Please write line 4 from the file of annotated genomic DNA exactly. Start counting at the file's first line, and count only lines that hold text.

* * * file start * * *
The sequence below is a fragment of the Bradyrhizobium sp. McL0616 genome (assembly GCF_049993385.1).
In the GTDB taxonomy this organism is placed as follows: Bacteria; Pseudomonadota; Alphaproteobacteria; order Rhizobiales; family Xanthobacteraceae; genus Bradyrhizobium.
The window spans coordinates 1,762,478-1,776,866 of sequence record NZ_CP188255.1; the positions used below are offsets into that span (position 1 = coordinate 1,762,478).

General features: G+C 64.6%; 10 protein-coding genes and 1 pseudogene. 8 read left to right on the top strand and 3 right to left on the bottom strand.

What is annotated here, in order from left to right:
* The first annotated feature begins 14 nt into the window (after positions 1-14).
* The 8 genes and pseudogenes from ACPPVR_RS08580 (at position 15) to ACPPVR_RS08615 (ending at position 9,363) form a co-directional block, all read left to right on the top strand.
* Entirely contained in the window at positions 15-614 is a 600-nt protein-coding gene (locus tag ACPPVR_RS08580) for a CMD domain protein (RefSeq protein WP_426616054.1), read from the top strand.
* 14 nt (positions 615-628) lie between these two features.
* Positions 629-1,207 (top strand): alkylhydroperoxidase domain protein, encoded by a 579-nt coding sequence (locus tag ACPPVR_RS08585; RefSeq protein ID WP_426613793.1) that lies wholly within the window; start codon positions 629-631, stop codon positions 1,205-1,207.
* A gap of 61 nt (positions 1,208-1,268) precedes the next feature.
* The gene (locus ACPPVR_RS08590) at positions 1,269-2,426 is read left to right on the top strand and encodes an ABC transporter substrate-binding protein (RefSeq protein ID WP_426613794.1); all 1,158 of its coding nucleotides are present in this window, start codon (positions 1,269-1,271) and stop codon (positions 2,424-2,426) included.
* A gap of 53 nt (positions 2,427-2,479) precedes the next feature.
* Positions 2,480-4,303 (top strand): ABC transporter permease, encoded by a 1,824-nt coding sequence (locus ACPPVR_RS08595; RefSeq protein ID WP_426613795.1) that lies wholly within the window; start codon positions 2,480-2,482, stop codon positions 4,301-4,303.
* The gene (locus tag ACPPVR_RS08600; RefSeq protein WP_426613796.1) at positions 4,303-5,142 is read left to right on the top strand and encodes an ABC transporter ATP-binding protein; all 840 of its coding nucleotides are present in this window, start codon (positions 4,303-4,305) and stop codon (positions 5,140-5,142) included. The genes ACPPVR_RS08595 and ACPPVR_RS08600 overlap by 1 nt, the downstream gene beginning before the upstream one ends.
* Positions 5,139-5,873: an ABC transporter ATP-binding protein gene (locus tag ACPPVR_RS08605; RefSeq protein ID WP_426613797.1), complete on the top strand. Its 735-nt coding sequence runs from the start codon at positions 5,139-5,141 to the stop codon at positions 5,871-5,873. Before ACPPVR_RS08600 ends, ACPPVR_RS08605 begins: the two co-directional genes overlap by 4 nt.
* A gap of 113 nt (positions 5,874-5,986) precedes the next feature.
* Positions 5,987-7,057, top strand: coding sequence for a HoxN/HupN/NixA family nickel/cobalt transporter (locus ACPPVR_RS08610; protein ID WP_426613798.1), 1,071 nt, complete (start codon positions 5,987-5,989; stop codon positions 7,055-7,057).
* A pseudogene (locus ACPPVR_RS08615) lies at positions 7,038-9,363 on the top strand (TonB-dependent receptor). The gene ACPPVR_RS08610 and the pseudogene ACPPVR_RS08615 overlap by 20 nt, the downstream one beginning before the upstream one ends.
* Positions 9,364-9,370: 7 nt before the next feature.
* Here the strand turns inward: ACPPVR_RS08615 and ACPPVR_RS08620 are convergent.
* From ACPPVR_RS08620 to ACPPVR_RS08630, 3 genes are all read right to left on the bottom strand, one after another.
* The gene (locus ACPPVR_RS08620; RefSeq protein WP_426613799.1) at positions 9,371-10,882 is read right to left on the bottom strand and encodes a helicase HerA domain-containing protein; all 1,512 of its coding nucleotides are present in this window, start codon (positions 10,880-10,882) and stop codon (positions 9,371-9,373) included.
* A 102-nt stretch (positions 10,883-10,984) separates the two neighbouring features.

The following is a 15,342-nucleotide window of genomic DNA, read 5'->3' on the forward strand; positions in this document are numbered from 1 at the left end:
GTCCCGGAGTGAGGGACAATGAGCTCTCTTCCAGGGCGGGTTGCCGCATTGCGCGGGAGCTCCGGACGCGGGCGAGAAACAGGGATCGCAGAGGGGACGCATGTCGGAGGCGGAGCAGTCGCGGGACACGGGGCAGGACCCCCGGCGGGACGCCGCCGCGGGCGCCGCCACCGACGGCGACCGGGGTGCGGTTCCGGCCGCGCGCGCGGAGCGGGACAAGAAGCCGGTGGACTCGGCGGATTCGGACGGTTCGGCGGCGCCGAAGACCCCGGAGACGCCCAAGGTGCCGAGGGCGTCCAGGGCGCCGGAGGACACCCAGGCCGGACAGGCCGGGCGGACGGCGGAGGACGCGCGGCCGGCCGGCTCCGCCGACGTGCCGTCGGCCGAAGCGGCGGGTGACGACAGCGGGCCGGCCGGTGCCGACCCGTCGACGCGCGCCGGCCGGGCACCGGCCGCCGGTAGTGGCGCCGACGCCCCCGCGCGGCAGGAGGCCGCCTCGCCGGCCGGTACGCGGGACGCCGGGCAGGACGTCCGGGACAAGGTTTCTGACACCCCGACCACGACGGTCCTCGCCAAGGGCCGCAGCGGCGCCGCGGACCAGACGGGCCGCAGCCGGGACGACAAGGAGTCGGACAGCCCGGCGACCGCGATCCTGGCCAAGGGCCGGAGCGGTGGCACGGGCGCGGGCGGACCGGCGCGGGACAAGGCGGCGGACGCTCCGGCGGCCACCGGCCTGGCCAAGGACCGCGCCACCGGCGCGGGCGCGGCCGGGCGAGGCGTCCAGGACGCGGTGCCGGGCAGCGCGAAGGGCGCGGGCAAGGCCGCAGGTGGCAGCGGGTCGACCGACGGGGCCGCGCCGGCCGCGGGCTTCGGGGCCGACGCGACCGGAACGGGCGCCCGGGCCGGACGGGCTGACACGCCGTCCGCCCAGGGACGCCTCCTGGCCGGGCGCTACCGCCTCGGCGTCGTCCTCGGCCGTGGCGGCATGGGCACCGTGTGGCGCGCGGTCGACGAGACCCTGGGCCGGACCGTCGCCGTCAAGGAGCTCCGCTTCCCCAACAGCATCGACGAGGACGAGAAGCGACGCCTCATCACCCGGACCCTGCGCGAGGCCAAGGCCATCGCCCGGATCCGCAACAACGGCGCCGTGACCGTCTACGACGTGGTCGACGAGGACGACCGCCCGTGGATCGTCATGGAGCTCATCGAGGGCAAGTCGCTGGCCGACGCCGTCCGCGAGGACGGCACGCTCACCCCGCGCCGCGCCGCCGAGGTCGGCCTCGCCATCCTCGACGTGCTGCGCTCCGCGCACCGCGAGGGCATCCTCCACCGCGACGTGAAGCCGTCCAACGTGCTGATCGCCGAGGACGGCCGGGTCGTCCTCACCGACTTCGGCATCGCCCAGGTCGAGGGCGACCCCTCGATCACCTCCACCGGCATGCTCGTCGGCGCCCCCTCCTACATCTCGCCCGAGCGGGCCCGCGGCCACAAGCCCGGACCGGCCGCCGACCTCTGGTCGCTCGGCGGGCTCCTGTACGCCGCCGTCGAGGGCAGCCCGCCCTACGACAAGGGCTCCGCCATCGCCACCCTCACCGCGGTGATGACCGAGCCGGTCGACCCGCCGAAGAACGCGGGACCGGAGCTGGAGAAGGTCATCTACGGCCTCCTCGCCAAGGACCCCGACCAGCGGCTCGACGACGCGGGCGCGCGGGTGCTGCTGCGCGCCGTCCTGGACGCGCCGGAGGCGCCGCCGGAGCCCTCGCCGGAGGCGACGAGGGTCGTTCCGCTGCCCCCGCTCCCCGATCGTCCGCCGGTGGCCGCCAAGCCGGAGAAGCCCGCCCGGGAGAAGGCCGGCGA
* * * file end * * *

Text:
General features: G+C 64.6%; 10 protein-coding genes and 1 pseudogene. 8 read left to right on the top strand and 3 right to left on the bottom strand.